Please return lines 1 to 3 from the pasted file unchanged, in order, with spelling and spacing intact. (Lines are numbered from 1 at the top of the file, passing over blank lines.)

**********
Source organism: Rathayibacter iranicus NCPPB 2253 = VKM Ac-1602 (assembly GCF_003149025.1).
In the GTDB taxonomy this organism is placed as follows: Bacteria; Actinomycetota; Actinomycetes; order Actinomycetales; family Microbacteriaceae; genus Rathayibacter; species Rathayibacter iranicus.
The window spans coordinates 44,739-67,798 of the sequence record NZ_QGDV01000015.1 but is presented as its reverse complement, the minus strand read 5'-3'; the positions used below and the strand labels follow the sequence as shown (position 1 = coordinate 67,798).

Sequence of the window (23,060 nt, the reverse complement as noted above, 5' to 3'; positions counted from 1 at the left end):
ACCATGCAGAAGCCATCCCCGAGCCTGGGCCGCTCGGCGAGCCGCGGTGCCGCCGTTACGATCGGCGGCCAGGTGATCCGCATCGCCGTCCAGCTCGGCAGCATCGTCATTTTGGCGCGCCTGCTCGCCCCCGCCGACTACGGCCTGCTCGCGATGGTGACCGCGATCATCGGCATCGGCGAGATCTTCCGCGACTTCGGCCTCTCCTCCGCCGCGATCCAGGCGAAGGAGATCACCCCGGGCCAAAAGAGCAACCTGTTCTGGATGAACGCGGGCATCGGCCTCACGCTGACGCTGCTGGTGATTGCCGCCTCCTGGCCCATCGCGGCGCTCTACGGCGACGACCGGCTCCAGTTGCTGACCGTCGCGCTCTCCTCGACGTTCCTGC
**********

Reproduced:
Source organism: Rathayibacter iranicus NCPPB 2253 = VKM Ac-1602 (assembly GCF_003149025.1).
In the GTDB taxonomy this organism is placed as follows: Bacteria; Actinomycetota; Actinomycetes; order Actinomycetales; family Microbacteriaceae; genus Rathayibacter; species Rathayibacter iranicus.
The window spans coordinates 44,739-67,798 of the sequence record NZ_QGDV01000015.1 but is presented as its reverse complement, the minus strand read 5'-3'; the positions used below and the strand labels follow the sequence as shown (position 1 = coordinate 67,798).